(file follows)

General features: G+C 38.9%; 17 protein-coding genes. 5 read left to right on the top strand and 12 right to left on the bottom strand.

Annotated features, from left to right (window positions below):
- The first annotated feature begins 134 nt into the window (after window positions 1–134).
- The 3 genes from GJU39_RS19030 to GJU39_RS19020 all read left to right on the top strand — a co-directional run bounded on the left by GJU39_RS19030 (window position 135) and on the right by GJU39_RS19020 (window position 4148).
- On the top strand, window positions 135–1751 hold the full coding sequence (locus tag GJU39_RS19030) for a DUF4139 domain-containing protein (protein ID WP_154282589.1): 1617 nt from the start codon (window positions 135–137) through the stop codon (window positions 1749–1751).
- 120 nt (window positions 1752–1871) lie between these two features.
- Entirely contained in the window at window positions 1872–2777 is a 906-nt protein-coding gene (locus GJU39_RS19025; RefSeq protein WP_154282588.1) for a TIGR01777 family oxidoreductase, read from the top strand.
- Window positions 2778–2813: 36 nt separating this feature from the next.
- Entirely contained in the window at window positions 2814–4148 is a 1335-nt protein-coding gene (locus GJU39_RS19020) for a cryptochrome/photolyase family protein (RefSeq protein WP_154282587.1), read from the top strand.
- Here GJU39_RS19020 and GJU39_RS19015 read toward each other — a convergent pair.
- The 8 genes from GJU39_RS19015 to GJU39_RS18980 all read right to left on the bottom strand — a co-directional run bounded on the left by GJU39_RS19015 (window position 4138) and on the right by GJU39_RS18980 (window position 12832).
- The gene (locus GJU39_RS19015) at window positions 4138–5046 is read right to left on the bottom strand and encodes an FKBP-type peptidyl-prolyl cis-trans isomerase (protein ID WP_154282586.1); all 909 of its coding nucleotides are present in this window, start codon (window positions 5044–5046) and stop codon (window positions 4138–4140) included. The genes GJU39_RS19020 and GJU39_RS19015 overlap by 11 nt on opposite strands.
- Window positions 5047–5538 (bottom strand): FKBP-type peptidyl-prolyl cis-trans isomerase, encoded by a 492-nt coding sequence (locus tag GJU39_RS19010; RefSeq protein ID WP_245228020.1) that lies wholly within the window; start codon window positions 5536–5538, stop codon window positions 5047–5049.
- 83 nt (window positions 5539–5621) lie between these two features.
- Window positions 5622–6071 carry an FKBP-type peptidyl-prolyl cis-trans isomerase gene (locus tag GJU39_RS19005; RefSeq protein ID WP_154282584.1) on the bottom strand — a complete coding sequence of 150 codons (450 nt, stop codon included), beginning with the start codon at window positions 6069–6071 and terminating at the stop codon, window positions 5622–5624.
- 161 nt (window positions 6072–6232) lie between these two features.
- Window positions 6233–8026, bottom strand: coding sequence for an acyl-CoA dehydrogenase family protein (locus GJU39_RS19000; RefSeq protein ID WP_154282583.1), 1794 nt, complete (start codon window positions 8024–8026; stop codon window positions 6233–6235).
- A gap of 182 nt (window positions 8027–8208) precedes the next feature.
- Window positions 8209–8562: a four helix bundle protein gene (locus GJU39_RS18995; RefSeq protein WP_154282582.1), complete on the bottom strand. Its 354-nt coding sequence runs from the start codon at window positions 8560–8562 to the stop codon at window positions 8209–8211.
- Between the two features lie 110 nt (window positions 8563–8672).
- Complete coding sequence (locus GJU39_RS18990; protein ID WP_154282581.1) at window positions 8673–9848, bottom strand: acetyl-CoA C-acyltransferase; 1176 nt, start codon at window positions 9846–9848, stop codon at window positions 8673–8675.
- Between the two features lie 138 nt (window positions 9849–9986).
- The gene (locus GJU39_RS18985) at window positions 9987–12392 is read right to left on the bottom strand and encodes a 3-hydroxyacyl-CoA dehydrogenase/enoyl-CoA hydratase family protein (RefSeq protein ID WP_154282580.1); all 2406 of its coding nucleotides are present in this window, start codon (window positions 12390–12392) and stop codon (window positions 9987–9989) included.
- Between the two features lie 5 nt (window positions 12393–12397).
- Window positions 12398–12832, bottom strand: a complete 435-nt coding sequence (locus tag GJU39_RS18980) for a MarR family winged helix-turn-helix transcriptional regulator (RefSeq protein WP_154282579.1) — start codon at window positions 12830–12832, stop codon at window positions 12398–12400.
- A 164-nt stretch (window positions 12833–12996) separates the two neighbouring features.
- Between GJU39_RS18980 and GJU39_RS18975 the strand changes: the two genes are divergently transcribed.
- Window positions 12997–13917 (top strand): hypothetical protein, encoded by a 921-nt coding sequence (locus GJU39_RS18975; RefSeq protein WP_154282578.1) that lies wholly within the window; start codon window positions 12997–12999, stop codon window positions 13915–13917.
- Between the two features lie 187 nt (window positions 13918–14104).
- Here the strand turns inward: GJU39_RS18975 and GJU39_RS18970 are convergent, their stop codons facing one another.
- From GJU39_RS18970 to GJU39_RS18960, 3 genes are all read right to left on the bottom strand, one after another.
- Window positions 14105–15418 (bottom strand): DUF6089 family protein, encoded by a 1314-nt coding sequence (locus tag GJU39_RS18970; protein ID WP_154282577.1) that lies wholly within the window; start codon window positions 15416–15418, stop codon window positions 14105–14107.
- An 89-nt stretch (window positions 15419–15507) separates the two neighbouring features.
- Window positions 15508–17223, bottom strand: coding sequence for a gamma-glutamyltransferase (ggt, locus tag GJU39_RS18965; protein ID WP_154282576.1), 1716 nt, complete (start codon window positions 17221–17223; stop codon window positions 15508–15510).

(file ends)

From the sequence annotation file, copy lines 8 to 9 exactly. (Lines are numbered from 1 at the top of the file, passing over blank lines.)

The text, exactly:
- Window positions 2778–2813: 36 nt separating this feature from the next.
- Entirely contained in the window at window positions 2814–4148 is a 1335-nt protein-coding gene (locus GJU39_RS19020) for a cryptochrome/photolyase family protein (RefSeq protein WP_154282587.1), read from the top strand.